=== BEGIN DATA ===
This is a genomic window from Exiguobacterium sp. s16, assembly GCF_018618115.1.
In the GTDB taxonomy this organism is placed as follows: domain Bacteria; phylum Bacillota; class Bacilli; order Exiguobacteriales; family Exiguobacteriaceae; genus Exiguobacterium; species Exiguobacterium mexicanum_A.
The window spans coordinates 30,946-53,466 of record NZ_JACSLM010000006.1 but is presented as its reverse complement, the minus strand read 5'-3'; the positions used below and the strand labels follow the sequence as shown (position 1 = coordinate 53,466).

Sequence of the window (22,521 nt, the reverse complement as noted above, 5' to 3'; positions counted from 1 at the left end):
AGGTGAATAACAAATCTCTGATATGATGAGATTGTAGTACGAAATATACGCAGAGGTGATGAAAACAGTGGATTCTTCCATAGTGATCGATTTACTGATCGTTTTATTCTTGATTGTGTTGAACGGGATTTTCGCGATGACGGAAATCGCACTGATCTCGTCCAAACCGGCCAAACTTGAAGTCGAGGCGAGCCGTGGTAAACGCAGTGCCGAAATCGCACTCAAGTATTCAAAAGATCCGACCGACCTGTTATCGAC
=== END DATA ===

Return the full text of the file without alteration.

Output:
This is a genomic window from Exiguobacterium sp. s16, assembly GCF_018618115.1.
In the GTDB taxonomy this organism is placed as follows: domain Bacteria; phylum Bacillota; class Bacilli; order Exiguobacteriales; family Exiguobacteriaceae; genus Exiguobacterium; species Exiguobacterium mexicanum_A.
The window spans coordinates 30,946-53,466 of record NZ_JACSLM010000006.1 but is presented as its reverse complement, the minus strand read 5'-3'; the positions used below and the strand labels follow the sequence as shown (position 1 = coordinate 53,466).

Sequence of the window (22,521 nt, the reverse complement as noted above, 5' to 3'; positions counted from 1 at the left end):
AGGTGAATAACAAATCTCTGATATGATGAGATTGTAGTACGAAATATACGCAGAGGTGATGAAAACAGTGGATTCTTCCATAGTGATCGATTTACTGATCGTTTTATTCTTGATTGTGTTGAACGGGATTTTCGCGATGACGGAAATCGCACTGATCTCGTCCAAACCGGCCAAACTTGAAGTCGAGGCGAGCCGTGGTAAACGCAGTGCCGAAATCGCACTCAAGTATTCAAAAGATCCGACCGACCTGTTATCGAC